Does anyone here bowfish from a canoe or kayak? If so, any tips on how to get started, best species to pursue, best gear, best places, etc.
CONTACT YOUR LOCAL TACKLE STORES FOR INFO ON BOWFISHING CLUBS BEFORE YOU BUY ANY GEAR.
THEY WILL GUIDE YOU IN PURCHASING THE RIGHT GEAR SO YOU DON’T WASTE MONEY ON STUFF YOU DON’T NEED.
ALSO IF YOU JOIN A CLUB SOMEONE WILL HAVE GEAR THAT THEY WILL LET YOU USE OR MAYBE BUY TO GET YOU STARTED.
ALSO TRY YOUR STATE GAME & FISH COMMISSION FOR CLUBS IN YOUR AREA.
Used to bow shoot carp but not from kaya
I did all of my bowfishing from shore, shooting carp in spring and summer, and a few suckers. I bought a cheap aluminum bowfishing reel that taped to the risers of a bow, and a solid fiberglass fish arrow and barbed point with about 60 feet of nylon heavy string on it. It was a LOT of fun and I got so I would take the long shots and shots at fish quite deep just to give it variety. That was Columbia River sloughs and backwaters, loaded with carp. Suckers sometimes feed along shoreline rocks and make spring spawning runs in some creeks.
Spawning spring time pike would also be shootable though I have never done in in Canadian lakes. Salmon would be very easy to shoot in rivers but are not legal to shoot with bow anywhere I've seen them.
I think it would be harder to shoot from a kayak or even a canoe due to how low angle you would be in relation to the water surface. You wouldn't have much ability to change position or maneuver your body for a shot unless you have a boat steady enough to stand up when shooting.
Polararized glasses help a LOT to see fish under surface glare. I preferred a lighter bow, 45 lbs. or a litle less, rather than my big game bow which was 55 lbs., both of them recurves.
I'm just the opposite in that I avoid clubs etc. but without a doubt you could learn from people. A sporting goods store is just going to sell you stuff whether it is best or not, unless you find a sales person who personally bowfishes in your area.
Thanks for the info…
I was planning on using my 45# recurve that I picked up cheap. Nice shooting little bow and has a insert in the front of it, and I think a reel will fit.
Here in North Carolina, Flounder gigging is a popular way to fish. I figured I could use my bow instead.
As far as the canoe, I own a OT Penobscot 16 that I stand in and pole.
I’ve used the large bow reels that rest an arrow in the center and shoot through, and also smaller ones that mount above or below the arrow. I like the big one once you get used to it. It is quick to wind the line back on.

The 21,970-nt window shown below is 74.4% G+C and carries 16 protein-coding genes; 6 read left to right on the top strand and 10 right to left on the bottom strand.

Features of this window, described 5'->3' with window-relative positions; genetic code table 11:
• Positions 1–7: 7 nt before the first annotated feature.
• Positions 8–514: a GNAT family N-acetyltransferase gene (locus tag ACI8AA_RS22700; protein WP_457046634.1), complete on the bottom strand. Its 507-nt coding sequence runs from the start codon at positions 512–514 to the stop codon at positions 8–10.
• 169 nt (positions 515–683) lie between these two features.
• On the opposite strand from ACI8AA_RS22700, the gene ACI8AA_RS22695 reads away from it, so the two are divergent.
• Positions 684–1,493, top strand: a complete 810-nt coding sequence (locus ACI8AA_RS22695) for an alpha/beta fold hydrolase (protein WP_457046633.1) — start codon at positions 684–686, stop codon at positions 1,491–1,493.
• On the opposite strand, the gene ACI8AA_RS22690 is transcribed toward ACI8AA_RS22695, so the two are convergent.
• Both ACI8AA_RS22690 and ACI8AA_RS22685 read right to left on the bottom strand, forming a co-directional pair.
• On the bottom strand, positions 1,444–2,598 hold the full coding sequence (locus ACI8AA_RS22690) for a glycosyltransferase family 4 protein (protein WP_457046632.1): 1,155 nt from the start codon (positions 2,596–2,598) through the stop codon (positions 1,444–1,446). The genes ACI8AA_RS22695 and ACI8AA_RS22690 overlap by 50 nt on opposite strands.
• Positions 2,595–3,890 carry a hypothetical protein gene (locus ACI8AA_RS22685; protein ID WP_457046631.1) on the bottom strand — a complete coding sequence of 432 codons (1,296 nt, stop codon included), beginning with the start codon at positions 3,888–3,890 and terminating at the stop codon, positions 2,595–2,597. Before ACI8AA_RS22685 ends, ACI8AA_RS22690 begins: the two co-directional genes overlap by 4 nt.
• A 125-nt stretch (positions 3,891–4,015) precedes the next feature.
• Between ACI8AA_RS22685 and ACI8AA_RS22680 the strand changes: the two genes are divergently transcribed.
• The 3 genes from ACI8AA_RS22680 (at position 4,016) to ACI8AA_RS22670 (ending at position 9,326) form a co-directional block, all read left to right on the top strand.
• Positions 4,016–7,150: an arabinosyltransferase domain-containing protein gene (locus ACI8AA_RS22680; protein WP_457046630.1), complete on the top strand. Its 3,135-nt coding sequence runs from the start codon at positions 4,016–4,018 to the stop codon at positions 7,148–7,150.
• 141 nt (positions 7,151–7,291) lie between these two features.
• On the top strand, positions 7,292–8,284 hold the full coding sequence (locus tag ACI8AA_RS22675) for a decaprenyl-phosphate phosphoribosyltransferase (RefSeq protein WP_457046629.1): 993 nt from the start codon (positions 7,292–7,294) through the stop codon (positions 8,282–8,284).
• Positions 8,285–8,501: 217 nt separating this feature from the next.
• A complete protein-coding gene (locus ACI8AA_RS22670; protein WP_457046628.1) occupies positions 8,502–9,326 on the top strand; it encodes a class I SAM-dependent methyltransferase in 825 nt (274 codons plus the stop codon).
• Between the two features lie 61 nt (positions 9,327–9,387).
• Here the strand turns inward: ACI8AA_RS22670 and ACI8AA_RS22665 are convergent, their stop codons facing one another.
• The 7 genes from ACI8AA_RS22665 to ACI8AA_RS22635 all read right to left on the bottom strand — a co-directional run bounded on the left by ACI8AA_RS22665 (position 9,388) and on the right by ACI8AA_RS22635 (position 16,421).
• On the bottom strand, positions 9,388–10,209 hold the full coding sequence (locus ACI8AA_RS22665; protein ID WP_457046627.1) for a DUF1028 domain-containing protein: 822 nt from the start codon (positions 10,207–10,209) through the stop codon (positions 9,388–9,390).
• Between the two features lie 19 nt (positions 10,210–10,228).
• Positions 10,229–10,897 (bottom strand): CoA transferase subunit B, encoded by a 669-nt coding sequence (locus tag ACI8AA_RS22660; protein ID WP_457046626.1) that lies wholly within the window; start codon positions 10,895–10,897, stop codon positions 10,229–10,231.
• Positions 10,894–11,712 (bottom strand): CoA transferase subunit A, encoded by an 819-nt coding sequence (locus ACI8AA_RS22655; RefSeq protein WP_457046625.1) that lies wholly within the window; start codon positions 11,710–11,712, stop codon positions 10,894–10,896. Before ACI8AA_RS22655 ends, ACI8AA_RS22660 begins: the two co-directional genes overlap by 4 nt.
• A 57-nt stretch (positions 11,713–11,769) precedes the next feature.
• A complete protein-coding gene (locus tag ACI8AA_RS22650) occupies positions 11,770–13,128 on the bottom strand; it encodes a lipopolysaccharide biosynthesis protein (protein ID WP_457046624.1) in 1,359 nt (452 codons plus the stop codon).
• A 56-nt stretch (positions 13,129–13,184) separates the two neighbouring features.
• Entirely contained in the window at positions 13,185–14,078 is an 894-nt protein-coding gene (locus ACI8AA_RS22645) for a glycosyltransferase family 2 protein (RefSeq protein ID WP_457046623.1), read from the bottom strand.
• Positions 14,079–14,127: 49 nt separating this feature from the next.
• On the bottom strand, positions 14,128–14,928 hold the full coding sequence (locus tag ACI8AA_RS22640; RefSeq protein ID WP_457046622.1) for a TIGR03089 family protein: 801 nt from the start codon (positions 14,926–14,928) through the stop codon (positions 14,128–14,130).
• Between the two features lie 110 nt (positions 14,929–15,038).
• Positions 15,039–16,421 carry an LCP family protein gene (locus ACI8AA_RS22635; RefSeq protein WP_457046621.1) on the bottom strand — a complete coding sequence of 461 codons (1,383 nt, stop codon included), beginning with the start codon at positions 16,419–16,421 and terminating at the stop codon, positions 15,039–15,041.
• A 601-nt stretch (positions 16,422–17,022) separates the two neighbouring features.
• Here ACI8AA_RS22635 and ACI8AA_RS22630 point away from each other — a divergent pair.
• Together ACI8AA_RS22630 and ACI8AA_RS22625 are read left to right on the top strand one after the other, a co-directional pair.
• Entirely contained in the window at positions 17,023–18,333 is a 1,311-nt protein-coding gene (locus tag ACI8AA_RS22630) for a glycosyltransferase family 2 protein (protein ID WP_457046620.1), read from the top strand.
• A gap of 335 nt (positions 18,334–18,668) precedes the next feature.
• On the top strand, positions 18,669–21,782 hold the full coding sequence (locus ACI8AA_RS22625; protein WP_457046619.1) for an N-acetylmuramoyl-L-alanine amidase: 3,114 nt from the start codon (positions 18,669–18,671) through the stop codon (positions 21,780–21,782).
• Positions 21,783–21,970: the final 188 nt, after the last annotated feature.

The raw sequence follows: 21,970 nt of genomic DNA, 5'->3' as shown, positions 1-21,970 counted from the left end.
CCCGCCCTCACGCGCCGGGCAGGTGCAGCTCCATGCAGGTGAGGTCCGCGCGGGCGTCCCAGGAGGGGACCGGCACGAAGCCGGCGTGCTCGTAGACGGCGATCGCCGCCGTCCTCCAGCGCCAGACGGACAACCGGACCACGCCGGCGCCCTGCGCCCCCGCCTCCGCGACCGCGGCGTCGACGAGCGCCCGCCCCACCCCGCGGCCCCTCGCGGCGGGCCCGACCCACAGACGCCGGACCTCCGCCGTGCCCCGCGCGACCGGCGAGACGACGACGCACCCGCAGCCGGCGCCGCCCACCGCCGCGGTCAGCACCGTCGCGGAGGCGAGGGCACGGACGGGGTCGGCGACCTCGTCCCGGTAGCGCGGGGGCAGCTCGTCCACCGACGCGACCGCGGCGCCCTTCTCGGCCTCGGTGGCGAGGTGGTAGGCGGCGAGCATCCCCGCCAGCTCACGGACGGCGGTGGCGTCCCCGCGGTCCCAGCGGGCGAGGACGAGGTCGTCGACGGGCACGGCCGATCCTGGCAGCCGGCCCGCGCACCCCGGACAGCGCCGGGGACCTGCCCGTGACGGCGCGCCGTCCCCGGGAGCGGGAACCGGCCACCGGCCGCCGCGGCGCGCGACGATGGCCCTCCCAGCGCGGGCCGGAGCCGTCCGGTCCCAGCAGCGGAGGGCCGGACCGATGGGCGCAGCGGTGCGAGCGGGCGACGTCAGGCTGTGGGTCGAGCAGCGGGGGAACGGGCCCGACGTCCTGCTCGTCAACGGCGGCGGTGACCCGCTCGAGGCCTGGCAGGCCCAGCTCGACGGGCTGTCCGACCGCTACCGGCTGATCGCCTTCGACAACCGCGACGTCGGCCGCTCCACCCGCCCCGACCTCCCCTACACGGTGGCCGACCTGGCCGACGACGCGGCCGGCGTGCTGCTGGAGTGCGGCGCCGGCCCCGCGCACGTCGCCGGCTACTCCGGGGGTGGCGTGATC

Sounds like fun.
45# is about right for a recurve. Use a real reel, you know the kind that goes on a fishing pole. A big one is nice since you can use heavy test line and have plenty of drag.
days of youth
I remember a time when I was a kid taking my brothers bow and some line to a marina in Hixson, TN. I had never bow fished in my life and my lack of experience showed when I watched a periscope with feathers traveling through the water until it went out of sight. Someday maybe I’ll try it again with better results.
I do it all the time.
In TN. You can only shoot carp, catfish, gar and suckers.
You'll want a canoe for bowfishing, and a pair of retractable stabilizers is a great accessory. I use both compound bows, and my home-made primitve bows. I also gig frogs from my canoe.
You can't beat a good canoe for all-around utility.
As for equipment, it is easier if you use a shorter bow, but I do use my longbow on occasion. A shorter bow is just quicker and easier to handle in the confines of a boat. And, although my compound bows are fine shooting instruments, I have found that my flatbows are much quicker for 'snap-shots'. I have several different set-ups. One of them uses a short rod, mounted to the riser, with a standard fishing reel on it. It is the worst one, because the line frequently hangs up on it. The best is just a simple aluminum spool with a crank handle on it. The line flows off of them smoothly with little friction. I use AMS WHite Arrow, carbon-spined arrows, with Sting-A-Ree Whaler folding barbs. My running line is 50-pound Trilene Big-Game monofilament. I've been using this set-up for years with no problems.